5 IT Vulnerabilities to Fix Immediately

You’d be hard-pressed to find a business owner with no understanding of phishing emails, ransomware, and other highly publicized threats to their business technology and data. However, it’s risky to assume that all your bases are already covered. Cyber threats evolve at a rapid rate as antiviruses struggle to keep up. Is your business as protected as it truly should be?

The next cybersecurity threat could easily come through one of these common IT vulnerabilities. Here’s where you should tighten security ASAP. #Enstep #cybersecurity Click To Tweet

Potential Weaknesses in Your System

If you’ve already taken the time to examine and enhance your computer security, good work! But don’t stop there. Even seemingly innocuous things could become potential security holes that leave your system vulnerable. Here are a few additional factors to consider in your security strategy:

  1. Compromised or expired login credentials
  2. Suspicious downloads
  3. Malware embedded in webpages
  4. Outdated operating systems
  5. Unauthorized flash drives

5 IT Vulnerabilities to Fix Immediately, Enstep Technology Solutions, Houston

1) Compromised or Expired Login Credentials

Everyone knows the importance of keeping usernames and passwords secure. But in practice, some people may feel comfortable sharing this information with coworkers or friends in a moment of need. This is risky enough. But even if the coworker is entirely trustworthy and doesn’t abuse their newfound account access, if their computer’s security is compromised, a hacker could easily gain access to your login credentials through them. It’s simply not worth the risk.

Another possible vulnerability comes from former employees or anyone who no longer requires account access. Leaving their login credentials active allows them to log back in when they have no business doing so, leaving your company vulnerable. And once again, even a trustworthy individual could find their computer was hacked and all their login information was stolen. Don’t leave unused accounts active.

2) Suspicious Downloads

Downloading files from the internet is an important part of many workdays. However, not every download is trustworthy. Some malicious downloads will even begin automatically in the background without the user’s knowledge. For these and other reasons, it may be a good choice for employers to install filtering software that blocks downloads from certain websites, or even allows downloads only from a few approved sites. Keep track of what’s being downloaded, when, and what it does.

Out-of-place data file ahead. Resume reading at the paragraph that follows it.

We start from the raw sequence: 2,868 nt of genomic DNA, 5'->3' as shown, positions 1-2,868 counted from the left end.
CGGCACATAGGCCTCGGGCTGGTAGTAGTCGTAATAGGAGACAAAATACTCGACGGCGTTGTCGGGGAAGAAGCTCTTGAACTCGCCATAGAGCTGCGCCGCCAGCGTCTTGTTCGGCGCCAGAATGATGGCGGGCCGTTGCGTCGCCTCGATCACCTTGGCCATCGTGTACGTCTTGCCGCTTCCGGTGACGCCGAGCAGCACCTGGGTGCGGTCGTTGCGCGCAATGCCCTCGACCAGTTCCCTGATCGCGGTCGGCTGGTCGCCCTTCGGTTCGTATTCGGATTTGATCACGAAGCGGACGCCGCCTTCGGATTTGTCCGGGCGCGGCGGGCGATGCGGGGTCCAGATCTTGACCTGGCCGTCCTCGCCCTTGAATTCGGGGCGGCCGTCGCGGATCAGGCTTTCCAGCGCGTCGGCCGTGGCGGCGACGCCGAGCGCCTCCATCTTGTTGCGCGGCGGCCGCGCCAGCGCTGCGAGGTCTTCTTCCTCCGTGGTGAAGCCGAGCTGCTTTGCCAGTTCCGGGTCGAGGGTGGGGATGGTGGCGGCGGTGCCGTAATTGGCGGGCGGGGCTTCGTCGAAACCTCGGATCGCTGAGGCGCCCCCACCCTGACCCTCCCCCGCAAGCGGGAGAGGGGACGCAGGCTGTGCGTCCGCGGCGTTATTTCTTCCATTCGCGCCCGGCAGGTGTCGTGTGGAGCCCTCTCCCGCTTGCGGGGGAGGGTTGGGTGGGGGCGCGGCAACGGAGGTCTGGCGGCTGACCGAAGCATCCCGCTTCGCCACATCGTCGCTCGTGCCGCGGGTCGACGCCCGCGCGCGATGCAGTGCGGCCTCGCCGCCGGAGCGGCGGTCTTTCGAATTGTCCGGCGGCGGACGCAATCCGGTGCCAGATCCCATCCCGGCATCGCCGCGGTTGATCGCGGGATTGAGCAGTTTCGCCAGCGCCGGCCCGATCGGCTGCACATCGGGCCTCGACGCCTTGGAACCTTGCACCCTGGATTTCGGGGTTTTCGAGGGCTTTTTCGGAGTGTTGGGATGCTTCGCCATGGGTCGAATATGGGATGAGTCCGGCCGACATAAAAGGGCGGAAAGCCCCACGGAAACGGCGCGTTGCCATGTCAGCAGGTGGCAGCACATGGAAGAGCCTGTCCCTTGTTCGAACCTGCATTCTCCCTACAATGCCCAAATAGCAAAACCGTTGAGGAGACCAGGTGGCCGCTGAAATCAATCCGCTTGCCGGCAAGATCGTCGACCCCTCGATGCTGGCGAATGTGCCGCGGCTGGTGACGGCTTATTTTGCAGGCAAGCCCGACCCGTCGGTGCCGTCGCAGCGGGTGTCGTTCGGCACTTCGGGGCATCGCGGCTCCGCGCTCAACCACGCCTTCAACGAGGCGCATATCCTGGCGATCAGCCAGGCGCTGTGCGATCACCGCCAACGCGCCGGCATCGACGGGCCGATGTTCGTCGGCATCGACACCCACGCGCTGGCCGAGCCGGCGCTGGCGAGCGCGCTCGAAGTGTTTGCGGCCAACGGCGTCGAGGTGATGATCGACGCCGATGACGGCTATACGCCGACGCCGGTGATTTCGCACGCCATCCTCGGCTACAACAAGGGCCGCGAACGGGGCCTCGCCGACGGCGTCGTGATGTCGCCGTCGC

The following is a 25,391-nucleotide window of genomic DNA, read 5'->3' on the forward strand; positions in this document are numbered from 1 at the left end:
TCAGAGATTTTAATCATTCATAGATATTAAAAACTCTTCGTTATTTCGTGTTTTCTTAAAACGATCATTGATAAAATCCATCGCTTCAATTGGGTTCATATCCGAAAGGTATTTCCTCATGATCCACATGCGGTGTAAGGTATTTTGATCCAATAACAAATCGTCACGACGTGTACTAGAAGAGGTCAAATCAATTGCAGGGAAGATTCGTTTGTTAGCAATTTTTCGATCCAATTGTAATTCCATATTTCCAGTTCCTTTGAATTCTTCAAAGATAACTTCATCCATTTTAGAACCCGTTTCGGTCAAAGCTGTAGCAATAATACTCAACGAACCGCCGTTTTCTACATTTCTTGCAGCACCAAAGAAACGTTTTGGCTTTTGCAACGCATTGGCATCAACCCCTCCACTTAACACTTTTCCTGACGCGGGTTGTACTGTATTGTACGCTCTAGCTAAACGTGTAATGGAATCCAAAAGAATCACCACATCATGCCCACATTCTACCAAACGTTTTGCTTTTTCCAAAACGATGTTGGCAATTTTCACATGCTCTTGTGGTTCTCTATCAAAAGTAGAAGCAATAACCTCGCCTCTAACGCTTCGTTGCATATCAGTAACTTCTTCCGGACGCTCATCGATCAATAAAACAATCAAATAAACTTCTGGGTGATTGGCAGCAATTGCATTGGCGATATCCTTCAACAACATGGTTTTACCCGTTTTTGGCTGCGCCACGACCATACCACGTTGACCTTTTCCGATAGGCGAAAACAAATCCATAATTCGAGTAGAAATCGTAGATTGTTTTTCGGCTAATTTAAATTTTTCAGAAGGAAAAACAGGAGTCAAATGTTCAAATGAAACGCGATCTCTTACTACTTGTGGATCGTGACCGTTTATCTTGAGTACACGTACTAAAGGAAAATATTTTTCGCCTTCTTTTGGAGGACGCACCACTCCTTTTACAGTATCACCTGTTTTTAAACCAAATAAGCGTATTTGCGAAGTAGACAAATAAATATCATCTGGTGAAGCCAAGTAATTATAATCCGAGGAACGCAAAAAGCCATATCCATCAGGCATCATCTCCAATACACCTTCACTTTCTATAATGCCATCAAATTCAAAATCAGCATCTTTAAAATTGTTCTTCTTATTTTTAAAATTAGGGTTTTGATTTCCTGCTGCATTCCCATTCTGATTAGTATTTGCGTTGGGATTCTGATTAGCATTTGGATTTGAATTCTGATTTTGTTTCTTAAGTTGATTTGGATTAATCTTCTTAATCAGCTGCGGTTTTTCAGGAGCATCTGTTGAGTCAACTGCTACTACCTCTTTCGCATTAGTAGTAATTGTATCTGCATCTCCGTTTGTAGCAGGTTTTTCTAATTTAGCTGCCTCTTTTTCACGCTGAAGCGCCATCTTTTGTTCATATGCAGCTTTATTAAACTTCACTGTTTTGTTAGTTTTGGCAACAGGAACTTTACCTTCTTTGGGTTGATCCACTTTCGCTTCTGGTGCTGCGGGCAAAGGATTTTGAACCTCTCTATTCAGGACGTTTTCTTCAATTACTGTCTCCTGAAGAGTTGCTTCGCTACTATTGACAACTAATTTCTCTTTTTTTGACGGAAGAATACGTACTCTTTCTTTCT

3) Malware Embedded in Webpages

A particularly insidious type of malware embeds itself in webpages and infects your computer when you simply visit the page in question. Avoiding sketchy websites will usually keep this problem to a minimum, but even seemingly secure websites can hide threats in the background. Since there isn’t always a way to determine if a page is completely safe, opting for real-time security monitoring will be a lifesaver here. Let the experts see if you’re placing yourself in danger.

Pro Tip: Some emails come with embedded malware too, making even opening the email without clicking any attachments dangerous. Delete spam emails right away without opening them.

4) Outdated Operating Systems

Software updates aren’t (usually) just designed to make the developers more money. Operating system updates generally boast improved functionality, a cleaner layout, and most importantly, enhanced security. Continuing to use outdated software when a more secure version is available leaves you vulnerable to viruses that have long since cracked the code on the older version. Simply updating to the new and improved system can decrease your security vulnerability by a significant amount.

5) Unauthorized Flash Drives

While it may seem surprising to some, flash drives are still a staple of computer usage today. They offer a secure way to store information offline for a long time and share it easily. Unfortunately, they also allow for quick virus infections. While it’s unwise to completely ban flash drives from your workspace, make sure your computer’s security programs scan the drive for any errors or malware before granting access to its contents.

Reducing IT Vulnerabilities & Risks

Cybercriminals are smart, and will never stop trying to access and steal your sensitive data. Don’t let them get the edge on you! Assess your business for any and all potential IT vulnerabilities and make sure there’s no way for hackers to get in.

Connect with us for more information on keeping your business technology system strong.

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